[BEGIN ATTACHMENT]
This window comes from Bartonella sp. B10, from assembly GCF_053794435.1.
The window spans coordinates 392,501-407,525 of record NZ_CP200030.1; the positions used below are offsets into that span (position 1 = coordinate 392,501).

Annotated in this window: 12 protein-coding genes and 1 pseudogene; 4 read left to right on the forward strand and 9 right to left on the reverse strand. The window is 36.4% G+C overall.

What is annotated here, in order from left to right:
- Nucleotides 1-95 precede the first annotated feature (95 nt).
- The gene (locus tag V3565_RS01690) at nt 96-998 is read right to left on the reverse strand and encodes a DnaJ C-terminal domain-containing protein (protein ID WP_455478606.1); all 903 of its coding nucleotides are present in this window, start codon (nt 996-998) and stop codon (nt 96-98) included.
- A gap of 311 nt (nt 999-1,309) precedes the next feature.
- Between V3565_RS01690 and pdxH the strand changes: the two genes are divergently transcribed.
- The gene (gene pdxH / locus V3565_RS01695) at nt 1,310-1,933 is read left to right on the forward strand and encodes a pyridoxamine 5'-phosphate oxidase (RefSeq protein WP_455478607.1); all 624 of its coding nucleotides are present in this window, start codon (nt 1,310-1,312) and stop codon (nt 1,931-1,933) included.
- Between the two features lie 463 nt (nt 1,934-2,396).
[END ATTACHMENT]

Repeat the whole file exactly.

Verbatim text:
This window comes from Bartonella sp. B10, from assembly GCF_053794435.1.
The window spans coordinates 392,501-407,525 of record NZ_CP200030.1; the positions used below are offsets into that span (position 1 = coordinate 392,501).

Annotated in this window: 12 protein-coding genes and 1 pseudogene; 4 read left to right on the forward strand and 9 right to left on the reverse strand. The window is 36.4% G+C overall.

What is annotated here, in order from left to right:
- Nucleotides 1-95 precede the first annotated feature (95 nt).
- The gene (locus tag V3565_RS01690) at nt 96-998 is read right to left on the reverse strand and encodes a DnaJ C-terminal domain-containing protein (protein ID WP_455478606.1); all 903 of its coding nucleotides are present in this window, start codon (nt 996-998) and stop codon (nt 96-98) included.
- A gap of 311 nt (nt 999-1,309) precedes the next feature.
- Between V3565_RS01690 and pdxH the strand changes: the two genes are divergently transcribed.
- The gene (gene pdxH / locus V3565_RS01695) at nt 1,310-1,933 is read left to right on the forward strand and encodes a pyridoxamine 5'-phosphate oxidase (RefSeq protein WP_455478607.1); all 624 of its coding nucleotides are present in this window, start codon (nt 1,310-1,312) and stop codon (nt 1,931-1,933) included.
- Between the two features lie 463 nt (nt 1,934-2,396).